- Level: International Baccalaureate
- Subject: Maths
- Word count: 2727
Math Portfolio Type II
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Introduction
Modeling the amount of a Drug in the Bloodstream
The goal of the following investigation will be to determine the amount of a drug which is present in the human bloodstream for different durations of specified time. Foremost, appropriate variable must be established to deal with the investigation. Let “t” represent the time in hours, and let “a” represent the amount of drug in micrograms (µg). The controlled variable will be the time, because we can establish at what hour the monitoring will start and stop. The uncontrolled variable thus is the amount of drug in the bloodstream; we have no control over that and it is ultimately what we hope to discover.
Foremost, a data table is created according to the information provided in the “Amount of Drug in the Blood Stream” graph. This is done by taking all the t values and a values and organizing them into a data point chart.
Figure 1
t | a |
0.5 | 9.0 |
1.0 | 8.3 |
1.5 | 7.8 |
2.0 | 7.2 |
2.5 | 6.7 |
3.0 | 6.0 |
3.5 | 5.3 |
4.0 | 5.0 |
4.5 | 4.6 |
5.0 | 4.4 |
5.5 | 4.0 |
6.0 | 3.7 |
6.5 | 3.0 |
7.0 | 2.8 |
7.5 | 2.5 |
8.0 | 2.5 |
8.5 | 2.1 |
9.0 | 1.9 |
9.5 | 1.7 |
10.0 | 1.5 |
Figure 1 shows a data point chart for the
Amount of drug vs. the time.
After the data chart table has been created, a graph to represent the information should be simple to establish using graphing software on a computer. The software chosen for this specific investigation is Graphmatica.
Middle
5.12
11.5
4.89
12.0
4.63
Figure 5 shows the data point table for 6 hours
To 12 hours.
To graph this, simply plug this data point table into the data point table in Graphmatica, it will give you the function from 6t-12t. The graph looks uniform except for the initial increase of 10 µg at 6t, where in the graph there is a steep drop from 6t to 6.5t. Thus shows that as the tests go on, by the second dose, the amount of the drug in the blood stream decreases significantly more rapidly than before, which can be explained in part by the human immune system to adjust to certain vaccines and medicines. The maximum in the first 6t (0t to 6t) was 9.65a and the minimum was 4.0a. In the second 6t (from 6t to 12t) the maximum is 13.7a at 6t and 4.63a at 12t. This shows the pattern that the maximum will always come at the first t in every 6t frame, and the minimum will come at the last t in every 6t frame.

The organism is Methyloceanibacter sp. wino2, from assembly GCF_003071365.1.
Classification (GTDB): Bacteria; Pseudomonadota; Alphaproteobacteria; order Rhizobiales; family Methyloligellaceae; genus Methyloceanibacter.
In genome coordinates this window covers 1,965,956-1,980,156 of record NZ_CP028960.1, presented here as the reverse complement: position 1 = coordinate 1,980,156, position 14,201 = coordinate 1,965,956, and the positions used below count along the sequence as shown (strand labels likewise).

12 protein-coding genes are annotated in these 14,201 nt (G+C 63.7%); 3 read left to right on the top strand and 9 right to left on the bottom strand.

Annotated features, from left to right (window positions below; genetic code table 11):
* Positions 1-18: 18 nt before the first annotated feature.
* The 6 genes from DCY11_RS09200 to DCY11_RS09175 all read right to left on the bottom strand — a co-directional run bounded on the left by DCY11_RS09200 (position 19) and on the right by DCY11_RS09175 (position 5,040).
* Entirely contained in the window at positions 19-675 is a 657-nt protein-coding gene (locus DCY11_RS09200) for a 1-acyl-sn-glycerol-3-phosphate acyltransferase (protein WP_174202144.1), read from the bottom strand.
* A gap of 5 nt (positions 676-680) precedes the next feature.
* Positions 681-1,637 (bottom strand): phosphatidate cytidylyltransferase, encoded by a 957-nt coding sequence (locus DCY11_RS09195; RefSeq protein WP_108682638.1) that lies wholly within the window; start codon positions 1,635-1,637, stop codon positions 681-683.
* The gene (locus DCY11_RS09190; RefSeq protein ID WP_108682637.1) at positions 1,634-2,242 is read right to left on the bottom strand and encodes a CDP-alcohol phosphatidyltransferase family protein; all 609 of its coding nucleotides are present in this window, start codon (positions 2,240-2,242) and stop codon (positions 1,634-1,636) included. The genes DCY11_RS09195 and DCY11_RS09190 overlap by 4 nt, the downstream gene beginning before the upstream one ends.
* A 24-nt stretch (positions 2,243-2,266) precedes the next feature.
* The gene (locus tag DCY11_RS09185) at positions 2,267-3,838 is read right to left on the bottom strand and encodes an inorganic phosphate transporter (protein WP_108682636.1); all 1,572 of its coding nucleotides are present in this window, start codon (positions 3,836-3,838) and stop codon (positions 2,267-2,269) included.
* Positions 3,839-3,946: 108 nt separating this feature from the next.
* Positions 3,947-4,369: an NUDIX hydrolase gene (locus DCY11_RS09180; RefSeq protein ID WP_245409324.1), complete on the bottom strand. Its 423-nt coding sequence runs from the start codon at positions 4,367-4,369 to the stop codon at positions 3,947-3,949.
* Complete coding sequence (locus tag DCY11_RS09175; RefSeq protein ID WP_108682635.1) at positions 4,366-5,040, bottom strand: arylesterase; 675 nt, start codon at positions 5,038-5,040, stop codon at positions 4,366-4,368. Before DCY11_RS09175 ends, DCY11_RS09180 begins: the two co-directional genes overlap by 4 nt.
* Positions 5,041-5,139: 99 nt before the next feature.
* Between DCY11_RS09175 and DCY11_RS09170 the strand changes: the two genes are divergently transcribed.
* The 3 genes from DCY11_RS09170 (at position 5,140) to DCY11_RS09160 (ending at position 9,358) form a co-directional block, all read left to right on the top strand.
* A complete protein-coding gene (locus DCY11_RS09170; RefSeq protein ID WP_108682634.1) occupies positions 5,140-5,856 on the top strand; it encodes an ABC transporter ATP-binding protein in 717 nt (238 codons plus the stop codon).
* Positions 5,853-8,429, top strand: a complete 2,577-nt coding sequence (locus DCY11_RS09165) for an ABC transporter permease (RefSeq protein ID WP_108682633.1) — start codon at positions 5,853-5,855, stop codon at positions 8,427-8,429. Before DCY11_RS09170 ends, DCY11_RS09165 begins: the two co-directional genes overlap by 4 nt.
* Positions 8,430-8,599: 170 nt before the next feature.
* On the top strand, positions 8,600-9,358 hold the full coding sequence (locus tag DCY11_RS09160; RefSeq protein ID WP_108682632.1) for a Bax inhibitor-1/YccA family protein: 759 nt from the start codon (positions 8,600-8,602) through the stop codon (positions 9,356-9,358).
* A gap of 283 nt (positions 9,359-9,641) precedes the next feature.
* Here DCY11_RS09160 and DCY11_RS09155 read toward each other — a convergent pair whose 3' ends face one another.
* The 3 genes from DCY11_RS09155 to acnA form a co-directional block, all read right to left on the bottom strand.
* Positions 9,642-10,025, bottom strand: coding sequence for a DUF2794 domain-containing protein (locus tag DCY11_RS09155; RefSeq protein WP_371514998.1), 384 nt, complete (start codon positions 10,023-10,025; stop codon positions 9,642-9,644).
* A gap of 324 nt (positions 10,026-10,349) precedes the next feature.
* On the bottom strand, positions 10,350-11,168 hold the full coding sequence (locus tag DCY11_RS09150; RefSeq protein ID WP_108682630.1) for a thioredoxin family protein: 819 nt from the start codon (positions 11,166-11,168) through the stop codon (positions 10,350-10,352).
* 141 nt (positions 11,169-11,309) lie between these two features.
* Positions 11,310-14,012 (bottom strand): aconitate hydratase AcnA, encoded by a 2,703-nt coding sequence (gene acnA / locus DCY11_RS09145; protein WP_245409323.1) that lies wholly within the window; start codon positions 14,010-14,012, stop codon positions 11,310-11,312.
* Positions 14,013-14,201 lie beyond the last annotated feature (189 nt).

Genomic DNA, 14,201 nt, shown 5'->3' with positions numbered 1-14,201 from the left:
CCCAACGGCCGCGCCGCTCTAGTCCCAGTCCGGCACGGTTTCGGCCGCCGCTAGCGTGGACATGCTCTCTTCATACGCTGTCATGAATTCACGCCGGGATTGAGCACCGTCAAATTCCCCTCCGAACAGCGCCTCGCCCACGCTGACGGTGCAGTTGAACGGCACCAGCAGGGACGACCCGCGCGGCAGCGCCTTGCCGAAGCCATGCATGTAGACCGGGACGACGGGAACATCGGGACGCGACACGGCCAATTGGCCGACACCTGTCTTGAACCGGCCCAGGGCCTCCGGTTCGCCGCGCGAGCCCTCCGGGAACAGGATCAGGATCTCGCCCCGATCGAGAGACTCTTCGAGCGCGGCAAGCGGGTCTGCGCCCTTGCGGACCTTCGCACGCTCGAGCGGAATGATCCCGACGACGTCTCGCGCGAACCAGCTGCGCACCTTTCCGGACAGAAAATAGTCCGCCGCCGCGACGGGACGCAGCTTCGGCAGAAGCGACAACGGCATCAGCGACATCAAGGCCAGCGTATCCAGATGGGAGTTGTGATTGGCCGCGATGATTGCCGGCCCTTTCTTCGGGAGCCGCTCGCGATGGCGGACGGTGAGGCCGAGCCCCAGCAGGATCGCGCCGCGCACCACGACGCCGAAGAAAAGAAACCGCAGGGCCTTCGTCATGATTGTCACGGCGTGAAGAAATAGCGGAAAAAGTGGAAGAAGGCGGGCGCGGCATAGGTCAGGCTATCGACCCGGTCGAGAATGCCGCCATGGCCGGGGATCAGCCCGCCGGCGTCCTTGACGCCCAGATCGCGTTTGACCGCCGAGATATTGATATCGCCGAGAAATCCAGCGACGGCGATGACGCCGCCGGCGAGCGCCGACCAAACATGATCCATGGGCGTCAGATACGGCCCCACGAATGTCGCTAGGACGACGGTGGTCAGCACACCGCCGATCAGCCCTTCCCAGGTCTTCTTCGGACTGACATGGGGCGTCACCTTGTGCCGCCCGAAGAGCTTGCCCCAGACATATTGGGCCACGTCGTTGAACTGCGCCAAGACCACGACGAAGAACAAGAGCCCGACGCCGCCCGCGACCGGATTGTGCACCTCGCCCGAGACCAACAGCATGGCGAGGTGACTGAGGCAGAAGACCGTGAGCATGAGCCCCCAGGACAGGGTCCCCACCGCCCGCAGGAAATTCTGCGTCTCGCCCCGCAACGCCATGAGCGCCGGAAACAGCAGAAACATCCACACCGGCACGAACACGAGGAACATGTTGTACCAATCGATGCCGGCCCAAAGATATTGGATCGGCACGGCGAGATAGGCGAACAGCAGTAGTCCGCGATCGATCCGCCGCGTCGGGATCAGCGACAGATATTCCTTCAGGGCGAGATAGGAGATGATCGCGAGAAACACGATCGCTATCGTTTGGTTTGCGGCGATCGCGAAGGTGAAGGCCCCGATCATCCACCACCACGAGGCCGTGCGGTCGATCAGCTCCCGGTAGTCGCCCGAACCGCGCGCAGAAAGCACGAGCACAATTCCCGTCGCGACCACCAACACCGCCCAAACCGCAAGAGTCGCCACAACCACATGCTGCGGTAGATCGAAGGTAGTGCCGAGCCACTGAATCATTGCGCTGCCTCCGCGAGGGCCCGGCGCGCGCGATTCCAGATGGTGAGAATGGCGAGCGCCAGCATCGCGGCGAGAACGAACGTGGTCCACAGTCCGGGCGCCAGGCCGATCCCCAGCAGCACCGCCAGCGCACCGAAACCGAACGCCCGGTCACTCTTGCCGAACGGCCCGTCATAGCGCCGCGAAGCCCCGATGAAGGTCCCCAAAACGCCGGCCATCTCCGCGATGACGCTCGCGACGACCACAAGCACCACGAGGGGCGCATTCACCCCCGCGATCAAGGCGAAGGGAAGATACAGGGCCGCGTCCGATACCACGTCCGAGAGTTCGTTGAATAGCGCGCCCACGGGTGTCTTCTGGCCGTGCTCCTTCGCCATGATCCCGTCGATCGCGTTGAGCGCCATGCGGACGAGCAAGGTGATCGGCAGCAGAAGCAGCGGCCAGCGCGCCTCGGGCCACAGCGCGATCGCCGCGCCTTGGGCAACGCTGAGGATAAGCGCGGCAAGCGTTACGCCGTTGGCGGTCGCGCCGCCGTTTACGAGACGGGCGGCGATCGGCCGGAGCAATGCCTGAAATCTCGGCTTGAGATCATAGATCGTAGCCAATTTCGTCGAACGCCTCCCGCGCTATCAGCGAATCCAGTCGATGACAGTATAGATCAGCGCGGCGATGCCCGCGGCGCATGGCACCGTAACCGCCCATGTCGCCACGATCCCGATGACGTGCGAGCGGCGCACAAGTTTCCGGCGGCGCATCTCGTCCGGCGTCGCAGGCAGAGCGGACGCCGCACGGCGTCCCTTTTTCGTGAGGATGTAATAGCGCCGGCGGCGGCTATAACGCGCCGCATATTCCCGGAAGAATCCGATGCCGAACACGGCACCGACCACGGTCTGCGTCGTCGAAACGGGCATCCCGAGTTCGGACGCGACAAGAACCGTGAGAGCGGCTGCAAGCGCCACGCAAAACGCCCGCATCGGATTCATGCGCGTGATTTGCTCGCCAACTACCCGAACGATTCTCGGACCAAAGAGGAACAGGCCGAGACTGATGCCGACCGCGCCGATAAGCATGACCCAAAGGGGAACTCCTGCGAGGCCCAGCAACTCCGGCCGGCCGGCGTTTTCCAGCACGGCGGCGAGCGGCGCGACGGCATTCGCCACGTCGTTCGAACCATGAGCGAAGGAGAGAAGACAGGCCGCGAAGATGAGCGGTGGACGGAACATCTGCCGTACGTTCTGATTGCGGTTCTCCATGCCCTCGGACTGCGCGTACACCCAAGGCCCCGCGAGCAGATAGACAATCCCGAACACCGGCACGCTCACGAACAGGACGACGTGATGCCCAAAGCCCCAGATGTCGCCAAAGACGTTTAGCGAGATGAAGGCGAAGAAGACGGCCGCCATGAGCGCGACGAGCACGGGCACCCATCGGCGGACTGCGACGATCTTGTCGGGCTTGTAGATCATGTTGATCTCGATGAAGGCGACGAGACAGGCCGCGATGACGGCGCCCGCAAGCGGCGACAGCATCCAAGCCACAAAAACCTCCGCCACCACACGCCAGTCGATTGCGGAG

Figure 6
Figure 6 shows the graph but only a specific section, from 6t to 12t. As you can clearly see, the Amount of blood stream significantly drops from 6.0t 6.5t, this is most likely due to the human immune system. The maximum here is at (6.0, 13.7) and the minimum is at (12.0, 2.63).
Third frame is from 12t-18t. In this frame, we must use a similar procedure to calculate the function and the data points. Firstly, the last point in the 2nd frame indicated 4.63a in the patient. However the patient again takes another 10 µg of the drug at this point. So in the function we have to replace 13.7 with 4.63a + 10a, which is 14.63. So the new equation becomes: a= 0.00031t4 + 0.005t3 + 0.0325t2 – 1.33t + 14.63. Again, to determine the data points, plug in the known “t” values which are the 0.5 increments from 12t to 18t, and the number produced is equal to the a value. Put the results in a Table first to show the relationship, and then show it visually on a graph.